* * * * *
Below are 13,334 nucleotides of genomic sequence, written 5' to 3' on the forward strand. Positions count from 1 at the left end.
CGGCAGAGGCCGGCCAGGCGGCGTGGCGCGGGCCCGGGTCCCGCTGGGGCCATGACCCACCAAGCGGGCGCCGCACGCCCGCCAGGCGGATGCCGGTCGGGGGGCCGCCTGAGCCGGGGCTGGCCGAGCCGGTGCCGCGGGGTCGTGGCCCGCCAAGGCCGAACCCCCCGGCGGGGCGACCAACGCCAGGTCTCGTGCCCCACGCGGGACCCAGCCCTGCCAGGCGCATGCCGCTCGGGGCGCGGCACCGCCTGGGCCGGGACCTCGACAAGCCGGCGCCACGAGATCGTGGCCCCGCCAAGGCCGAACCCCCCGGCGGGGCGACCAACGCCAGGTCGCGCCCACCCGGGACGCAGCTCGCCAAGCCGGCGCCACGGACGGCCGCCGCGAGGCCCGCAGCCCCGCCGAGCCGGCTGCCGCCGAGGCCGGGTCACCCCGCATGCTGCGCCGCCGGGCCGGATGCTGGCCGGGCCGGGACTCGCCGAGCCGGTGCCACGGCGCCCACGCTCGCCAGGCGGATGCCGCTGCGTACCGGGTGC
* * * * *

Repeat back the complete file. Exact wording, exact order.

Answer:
Below are 13,334 nucleotides of genomic sequence, written 5' to 3' on the forward strand. Positions count from 1 at the left end.
CGGCAGAGGCCGGCCAGGCGGCGTGGCGCGGGCCCGGGTCCCGCTGGGGCCATGACCCACCAAGCGGGCGCCGCACGCCCGCCAGGCGGATGCCGGTCGGGGGGCCGCCTGAGCCGGGGCTGGCCGAGCCGGTGCCGCGGGGTCGTGGCCCGCCAAGGCCGAACCCCCCGGCGGGGCGACCAACGCCAGGTCTCGTGCCCCACGCGGGACCCAGCCCTGCCAGGCGCATGCCGCTCGGGGCGCGGCACCGCCTGGGCCGGGACCTCGACAAGCCGGCGCCACGAGATCGTGGCCCCGCCAAGGCCGAACCCCCCGGCGGGGCGACCAACGCCAGGTCGCGCCCACCCGGGACGCAGCTCGCCAAGCCGGCGCCACGGACGGCCGCCGCGAGGCCCGCAGCCCCGCCGAGCCGGCTGCCGCCGAGGCCGGGTCACCCCGCATGCTGCGCCGCCGGGCCGGATGCTGGCCGGGCCGGGACTCGCCGAGCCGGTGCCACGGCGCCCACGCTCGCCAGGCGGATGCCGCTGCGTACCGGGTGC